If you find yourself having to store IP addresses in a database (Let’s just talk about IPv4 addresses for now), the best way to do it is to convert the IP address to an integer. After all, an IP address is nothing more than a 256-based integer with 4 places ( Or a binary based integer with 32 places ). Which is to say it’s a 2564 length ( Or 232 ). Doing the math you’ll see there’s 4,294,967,296 possible IPv4 addresses. That’s 4-billion+ with a B. Give or take some loopback and special reserved blocks of IP addresses.
Most languages have a built-in function to convert IP addresses to integers, and more specifically long integers. For instance, MYSQL has the functions INET_ATON() and INET_NOTA() which allow conversion of Integers to IP addresses and vice versa respectively. In PHP The functions are ip2long() and long2ip(), and the long is necessary to note here. The integer is potentially so large that you’ll have to take special precautions with it. Particularly on the MYSQL side. If storing an IP address as an integer, make sure that one of two things is true in your MYSQL database where you’re storing it (And this probably applies to other SQL iterations as well). The field will need to at least be a BIGINT or an UNSIGNED INT. If you use a SIGNED INT value, you’ll only be able to capture about half of the IP addresses you’re looking for. All other IP addresses above 127.255.255.255 will max out and be stored as this value. This is a lesson that is not fun to learn the hard way.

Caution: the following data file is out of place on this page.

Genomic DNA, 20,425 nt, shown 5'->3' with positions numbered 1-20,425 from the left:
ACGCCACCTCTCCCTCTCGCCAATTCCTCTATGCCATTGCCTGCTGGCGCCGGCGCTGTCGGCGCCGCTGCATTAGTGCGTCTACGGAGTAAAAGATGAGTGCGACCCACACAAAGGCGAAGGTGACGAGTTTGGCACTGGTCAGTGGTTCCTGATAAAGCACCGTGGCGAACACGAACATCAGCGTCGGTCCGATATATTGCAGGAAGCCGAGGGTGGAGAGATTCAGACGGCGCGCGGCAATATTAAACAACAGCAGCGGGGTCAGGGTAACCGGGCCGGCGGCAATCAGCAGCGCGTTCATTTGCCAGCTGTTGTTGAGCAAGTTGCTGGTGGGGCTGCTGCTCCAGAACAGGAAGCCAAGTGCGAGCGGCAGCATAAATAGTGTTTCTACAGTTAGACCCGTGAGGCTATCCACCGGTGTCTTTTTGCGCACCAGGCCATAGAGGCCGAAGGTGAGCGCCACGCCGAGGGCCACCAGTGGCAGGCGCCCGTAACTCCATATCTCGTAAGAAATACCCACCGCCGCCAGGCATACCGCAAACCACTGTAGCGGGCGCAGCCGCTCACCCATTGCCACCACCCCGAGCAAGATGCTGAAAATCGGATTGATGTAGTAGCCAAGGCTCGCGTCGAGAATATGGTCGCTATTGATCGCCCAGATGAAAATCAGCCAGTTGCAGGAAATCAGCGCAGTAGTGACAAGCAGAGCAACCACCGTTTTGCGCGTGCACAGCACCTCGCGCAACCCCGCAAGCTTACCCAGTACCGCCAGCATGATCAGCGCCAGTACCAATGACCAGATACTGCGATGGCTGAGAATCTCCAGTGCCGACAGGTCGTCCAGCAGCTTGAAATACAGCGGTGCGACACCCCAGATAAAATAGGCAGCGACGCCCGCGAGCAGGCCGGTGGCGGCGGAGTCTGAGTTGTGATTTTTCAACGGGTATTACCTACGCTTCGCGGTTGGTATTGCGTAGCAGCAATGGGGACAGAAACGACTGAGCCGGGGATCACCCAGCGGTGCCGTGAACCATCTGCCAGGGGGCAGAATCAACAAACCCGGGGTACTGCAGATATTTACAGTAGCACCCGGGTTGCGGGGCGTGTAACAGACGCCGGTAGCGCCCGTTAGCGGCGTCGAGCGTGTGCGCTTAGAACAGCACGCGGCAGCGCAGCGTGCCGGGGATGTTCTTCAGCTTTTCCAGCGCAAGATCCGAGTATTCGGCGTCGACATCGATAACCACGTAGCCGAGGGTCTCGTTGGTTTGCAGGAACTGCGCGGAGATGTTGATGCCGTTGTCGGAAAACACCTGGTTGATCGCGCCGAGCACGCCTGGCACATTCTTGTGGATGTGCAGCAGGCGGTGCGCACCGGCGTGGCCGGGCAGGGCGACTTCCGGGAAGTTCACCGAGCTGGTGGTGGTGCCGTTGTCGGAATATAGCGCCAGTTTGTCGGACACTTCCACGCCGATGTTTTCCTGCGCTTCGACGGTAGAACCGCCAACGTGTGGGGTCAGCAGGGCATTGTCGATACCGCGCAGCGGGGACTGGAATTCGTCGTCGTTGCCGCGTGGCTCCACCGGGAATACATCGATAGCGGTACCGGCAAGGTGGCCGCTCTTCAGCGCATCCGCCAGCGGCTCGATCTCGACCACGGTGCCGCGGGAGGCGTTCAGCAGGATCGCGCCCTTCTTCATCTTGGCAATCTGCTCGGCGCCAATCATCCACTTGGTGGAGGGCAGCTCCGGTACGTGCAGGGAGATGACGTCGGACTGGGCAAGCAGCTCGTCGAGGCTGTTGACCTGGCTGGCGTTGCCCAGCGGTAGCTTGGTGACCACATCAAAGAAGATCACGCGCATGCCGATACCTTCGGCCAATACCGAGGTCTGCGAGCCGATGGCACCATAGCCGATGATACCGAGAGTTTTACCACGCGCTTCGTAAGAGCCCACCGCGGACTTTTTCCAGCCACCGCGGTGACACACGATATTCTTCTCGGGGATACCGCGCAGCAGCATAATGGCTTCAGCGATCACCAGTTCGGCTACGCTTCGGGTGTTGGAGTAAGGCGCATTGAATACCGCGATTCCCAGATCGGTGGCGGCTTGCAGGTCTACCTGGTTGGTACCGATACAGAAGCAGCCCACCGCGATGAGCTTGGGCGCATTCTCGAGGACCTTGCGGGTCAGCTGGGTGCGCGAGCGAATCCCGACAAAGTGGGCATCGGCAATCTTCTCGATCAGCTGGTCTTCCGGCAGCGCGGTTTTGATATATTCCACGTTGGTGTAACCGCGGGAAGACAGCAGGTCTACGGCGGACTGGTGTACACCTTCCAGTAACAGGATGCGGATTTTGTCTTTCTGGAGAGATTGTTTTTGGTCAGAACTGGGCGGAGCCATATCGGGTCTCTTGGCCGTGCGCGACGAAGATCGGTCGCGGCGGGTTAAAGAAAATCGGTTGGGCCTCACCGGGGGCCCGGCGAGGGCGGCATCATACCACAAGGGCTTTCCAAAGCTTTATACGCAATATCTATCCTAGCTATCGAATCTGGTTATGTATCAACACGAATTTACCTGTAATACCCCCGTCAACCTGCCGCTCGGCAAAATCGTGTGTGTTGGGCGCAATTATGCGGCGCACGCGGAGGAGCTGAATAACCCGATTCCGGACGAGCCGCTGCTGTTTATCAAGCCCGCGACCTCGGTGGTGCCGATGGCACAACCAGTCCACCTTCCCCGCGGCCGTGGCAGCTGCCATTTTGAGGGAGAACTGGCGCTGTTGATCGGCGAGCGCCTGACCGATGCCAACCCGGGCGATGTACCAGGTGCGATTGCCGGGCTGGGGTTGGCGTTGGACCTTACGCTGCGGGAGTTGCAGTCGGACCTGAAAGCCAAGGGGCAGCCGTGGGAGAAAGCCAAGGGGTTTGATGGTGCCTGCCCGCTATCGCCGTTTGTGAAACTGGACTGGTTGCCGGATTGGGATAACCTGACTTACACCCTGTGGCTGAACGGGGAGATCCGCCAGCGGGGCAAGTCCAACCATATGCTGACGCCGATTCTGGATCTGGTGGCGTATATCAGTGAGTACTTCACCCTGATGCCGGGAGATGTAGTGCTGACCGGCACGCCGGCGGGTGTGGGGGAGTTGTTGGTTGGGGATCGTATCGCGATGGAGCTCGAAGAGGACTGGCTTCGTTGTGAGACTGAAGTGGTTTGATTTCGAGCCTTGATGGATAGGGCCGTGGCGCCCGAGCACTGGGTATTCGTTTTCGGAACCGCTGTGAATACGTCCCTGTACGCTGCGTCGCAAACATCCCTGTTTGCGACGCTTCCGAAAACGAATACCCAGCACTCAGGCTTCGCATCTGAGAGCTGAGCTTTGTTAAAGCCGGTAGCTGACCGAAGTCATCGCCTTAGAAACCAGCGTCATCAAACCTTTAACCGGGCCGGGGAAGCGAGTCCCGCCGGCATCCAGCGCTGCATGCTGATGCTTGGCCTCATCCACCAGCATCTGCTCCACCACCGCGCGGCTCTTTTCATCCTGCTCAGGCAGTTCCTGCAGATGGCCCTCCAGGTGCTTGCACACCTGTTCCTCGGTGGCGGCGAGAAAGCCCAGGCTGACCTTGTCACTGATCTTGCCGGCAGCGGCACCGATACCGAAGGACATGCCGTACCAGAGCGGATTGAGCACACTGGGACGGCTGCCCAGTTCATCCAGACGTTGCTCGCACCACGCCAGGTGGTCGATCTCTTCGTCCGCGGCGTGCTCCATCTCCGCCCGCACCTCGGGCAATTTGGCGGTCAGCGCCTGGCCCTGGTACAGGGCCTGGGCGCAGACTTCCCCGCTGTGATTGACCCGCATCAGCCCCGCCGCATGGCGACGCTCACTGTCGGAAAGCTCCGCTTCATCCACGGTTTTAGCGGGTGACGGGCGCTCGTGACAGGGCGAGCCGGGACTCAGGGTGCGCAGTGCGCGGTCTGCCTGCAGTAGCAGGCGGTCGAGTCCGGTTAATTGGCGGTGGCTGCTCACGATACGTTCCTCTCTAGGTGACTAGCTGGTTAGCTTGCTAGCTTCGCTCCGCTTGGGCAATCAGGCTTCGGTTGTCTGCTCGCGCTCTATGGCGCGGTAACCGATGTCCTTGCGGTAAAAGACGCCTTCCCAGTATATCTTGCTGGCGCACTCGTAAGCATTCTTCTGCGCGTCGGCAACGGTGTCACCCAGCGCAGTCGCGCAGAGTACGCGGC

This is of course preferable to storing the IP address as a VARCHAR where it will take up significantly more bytes of space, and if you have to do any numerical operations on it in your code you’ll have to do some extra operations on it. Treating it as a number for storage and operations is probably preferable.
Now if also needing to store IPv6 addresses, you run into a potentially more complicated scenario. In IPv6 2128 bits are now possible. In other words: 340,282,366,920,938,463,463,374,607,431,768,211,456 addresses. I won’t begin to wonder what letter that number starts with. If needing to store both IPv6 and IPv4, a VARBINARY(16) field should be adequate. The BINARY or VARBINARY fields in MYSQL will allow you to store a significantly large binary digit in a small amount of space using characters.
What’s more MYSQL and I’m sure several other languages allows for storing IPv6 addresses numerically with built-in functions INET6_ATON() and INET6_NOTA().